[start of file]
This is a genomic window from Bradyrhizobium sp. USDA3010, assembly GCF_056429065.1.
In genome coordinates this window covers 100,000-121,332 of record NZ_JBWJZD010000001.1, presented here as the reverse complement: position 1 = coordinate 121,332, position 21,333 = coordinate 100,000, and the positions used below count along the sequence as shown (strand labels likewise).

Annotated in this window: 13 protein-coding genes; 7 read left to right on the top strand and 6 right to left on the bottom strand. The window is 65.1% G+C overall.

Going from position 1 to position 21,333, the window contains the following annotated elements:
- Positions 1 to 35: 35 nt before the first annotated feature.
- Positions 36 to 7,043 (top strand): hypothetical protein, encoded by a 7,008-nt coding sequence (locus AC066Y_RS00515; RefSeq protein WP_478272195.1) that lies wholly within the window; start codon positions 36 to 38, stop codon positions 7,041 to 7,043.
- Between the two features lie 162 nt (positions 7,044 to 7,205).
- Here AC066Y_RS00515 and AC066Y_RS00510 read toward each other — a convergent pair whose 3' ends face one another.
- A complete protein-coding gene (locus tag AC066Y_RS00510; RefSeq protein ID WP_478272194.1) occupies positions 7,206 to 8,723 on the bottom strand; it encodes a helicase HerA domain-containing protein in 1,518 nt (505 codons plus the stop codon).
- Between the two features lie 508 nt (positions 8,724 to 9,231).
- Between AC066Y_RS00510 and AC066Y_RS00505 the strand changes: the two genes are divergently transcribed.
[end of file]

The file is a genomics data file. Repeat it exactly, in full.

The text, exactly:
This is a genomic window from Bradyrhizobium sp. USDA3010, assembly GCF_056429065.1.
In genome coordinates this window covers 100,000-121,332 of record NZ_JBWJZD010000001.1, presented here as the reverse complement: position 1 = coordinate 121,332, position 21,333 = coordinate 100,000, and the positions used below count along the sequence as shown (strand labels likewise).

Annotated in this window: 13 protein-coding genes; 7 read left to right on the top strand and 6 right to left on the bottom strand. The window is 65.1% G+C overall.

Going from position 1 to position 21,333, the window contains the following annotated elements:
- Positions 1 to 35: 35 nt before the first annotated feature.
- Positions 36 to 7,043 (top strand): hypothetical protein, encoded by a 7,008-nt coding sequence (locus AC066Y_RS00515; RefSeq protein WP_478272195.1) that lies wholly within the window; start codon positions 36 to 38, stop codon positions 7,041 to 7,043.
- Between the two features lie 162 nt (positions 7,044 to 7,205).
- Here AC066Y_RS00515 and AC066Y_RS00510 read toward each other — a convergent pair whose 3' ends face one another.
- A complete protein-coding gene (locus tag AC066Y_RS00510; RefSeq protein ID WP_478272194.1) occupies positions 7,206 to 8,723 on the bottom strand; it encodes a helicase HerA domain-containing protein in 1,518 nt (505 codons plus the stop codon).
- Between the two features lie 508 nt (positions 8,724 to 9,231).
- Between AC066Y_RS00510 and AC066Y_RS00505 the strand changes: the two genes are divergently transcribed.